Jobless and Afraid
Q: I am 32 years old and haven't dated for a while, but I would love to start searching again. Currently, I've been on a "dating freeze" because I am afraid to tell anyone what I do, which is that I'm a college student. A few months ago I was laid off from my "real job." One thing I learned in this country is that women, especially attractive, educated, sophisticated ones, like men with successful careers, especially at my age or younger. In other words, they want somebody who is stable, which I don't provide right now. I never held a relationship longer that 7 months, but in the past I was afraid of getting involved with somebody, but not now. Right now I am about to graduate from college, but since the job market isn't promising, I am sure to land a minimum wage job like retail, but I can't really bear to think about that. Any helpful advice? -- Juan, 32
Dr. Susan: We're all hoping the economy picks up soon, and earning a college degree can only help you in the long run. You're probably correct, though, that women generally tend to prefer stable men with good financial prospects. However, any intelligent woman is aware that the economy is floundering, and if you have other terrific aspects to your personality and character, and your future prospects are good, someone worthwhile is likely to see beyond your immediate situation. It's not as if you're not trying or that you're lazy and unmotivated. A lot of young men must be in the same boat. Try to have a sense of humor about the kind of job you may have to settle for in the interim, but also think about furthering your education and researching other ways to build a viable career in the future. Don't neglect the dating world for fear of what you don't have to offer, but rather focus on what you do have to offer. Having a partner to share the burden of getting through these rough economic times is a lot more pleasant than going it alone. I wish you luck in locating one or more women who are smart enough to see beyond the surface.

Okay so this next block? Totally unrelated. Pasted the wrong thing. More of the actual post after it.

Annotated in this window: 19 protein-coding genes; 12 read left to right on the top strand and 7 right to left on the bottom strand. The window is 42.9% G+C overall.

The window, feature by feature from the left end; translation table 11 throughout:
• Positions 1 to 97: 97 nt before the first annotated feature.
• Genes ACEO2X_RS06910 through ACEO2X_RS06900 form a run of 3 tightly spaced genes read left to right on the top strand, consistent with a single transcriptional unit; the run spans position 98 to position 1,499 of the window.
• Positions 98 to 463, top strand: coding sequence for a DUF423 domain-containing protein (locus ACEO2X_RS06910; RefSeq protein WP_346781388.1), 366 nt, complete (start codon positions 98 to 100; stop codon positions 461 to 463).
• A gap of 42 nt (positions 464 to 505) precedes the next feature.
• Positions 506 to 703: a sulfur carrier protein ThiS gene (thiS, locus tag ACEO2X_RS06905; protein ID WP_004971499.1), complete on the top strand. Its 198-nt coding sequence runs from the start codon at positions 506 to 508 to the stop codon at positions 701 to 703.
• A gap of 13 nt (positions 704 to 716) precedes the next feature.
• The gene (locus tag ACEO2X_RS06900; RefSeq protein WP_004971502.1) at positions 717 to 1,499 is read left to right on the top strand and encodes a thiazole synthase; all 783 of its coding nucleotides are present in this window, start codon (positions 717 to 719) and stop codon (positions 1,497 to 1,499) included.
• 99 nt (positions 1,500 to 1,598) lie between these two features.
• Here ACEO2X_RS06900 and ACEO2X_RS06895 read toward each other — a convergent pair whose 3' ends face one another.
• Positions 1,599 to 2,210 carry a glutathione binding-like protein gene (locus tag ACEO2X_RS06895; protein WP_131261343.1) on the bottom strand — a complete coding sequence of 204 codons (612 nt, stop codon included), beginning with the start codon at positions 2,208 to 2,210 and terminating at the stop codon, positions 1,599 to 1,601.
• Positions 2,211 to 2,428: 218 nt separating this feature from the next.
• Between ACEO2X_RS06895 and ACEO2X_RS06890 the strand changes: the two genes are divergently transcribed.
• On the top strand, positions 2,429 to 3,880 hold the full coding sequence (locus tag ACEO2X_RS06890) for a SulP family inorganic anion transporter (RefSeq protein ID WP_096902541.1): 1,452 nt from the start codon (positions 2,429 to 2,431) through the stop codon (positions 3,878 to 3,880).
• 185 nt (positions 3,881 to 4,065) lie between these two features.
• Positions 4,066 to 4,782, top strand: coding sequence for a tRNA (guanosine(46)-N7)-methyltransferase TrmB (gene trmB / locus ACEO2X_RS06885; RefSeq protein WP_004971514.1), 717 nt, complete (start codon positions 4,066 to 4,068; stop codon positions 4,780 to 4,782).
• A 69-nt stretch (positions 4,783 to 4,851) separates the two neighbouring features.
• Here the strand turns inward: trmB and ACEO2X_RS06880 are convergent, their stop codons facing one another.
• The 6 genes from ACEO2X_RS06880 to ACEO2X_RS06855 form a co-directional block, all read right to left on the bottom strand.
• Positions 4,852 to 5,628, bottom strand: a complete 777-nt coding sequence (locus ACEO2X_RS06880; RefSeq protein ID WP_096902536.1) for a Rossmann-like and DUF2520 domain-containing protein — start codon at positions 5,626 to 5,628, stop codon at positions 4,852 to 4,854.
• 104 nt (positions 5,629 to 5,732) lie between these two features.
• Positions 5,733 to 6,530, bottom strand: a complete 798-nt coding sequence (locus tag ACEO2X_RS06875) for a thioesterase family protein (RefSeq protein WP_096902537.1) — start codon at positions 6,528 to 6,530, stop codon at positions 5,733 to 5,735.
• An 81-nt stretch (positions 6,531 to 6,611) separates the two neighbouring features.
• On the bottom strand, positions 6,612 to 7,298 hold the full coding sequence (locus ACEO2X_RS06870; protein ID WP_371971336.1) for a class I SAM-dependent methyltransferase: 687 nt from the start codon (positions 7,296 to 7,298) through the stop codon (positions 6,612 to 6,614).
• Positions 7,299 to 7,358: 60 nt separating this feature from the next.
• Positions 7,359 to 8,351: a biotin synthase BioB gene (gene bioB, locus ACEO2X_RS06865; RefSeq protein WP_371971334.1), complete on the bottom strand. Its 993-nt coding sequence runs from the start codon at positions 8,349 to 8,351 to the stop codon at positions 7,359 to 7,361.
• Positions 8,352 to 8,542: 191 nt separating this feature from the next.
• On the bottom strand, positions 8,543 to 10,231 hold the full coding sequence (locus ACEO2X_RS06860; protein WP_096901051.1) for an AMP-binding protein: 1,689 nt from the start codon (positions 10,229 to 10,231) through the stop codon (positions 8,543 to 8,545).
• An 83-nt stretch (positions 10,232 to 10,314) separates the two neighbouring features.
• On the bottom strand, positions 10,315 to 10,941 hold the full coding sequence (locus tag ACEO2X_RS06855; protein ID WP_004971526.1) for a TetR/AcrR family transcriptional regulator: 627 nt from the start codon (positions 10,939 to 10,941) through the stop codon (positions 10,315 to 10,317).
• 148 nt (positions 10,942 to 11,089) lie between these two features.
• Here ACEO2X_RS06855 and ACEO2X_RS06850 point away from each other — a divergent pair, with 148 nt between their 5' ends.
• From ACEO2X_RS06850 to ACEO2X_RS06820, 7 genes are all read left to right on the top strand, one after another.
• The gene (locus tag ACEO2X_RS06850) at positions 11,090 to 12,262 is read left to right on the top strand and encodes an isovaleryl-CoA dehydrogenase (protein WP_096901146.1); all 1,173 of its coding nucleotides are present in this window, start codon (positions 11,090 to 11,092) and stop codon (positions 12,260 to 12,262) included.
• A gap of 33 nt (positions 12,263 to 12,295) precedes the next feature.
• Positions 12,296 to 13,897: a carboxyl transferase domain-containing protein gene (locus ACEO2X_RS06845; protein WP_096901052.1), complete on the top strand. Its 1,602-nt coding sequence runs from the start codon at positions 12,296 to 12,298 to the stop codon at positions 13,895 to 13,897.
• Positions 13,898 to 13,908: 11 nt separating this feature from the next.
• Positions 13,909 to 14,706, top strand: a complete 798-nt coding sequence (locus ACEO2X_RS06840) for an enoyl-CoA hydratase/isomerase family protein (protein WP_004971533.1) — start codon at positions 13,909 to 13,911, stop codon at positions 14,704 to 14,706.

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Susan K. Perry, Ph.D.
Susan K. Perry, Ph.D., is a social psychologist, relationship expert, and bestselling and award-winning author. Her books include Loving in Flow: How the Happiest Couples Get and Stay That Way, and Kylie's Heel, a novel for adults.
Pamela G. Chollet, Ph.D.
Dr. Pamela Chollet has a Ph.D. in clinical psychology and Master degrees in educational psychology and fine arts. Her passion has been helping people face and get through those times when they feel trapped and unable to move forward.
Anna Charbonneau, Ph.D.
Anna Charbonneau, Ph.D., is a clinical psychologist, stress management expert, and author. If you're feeling overwhelmed, stressed out, or struggling to make changes in your life, Anna can help.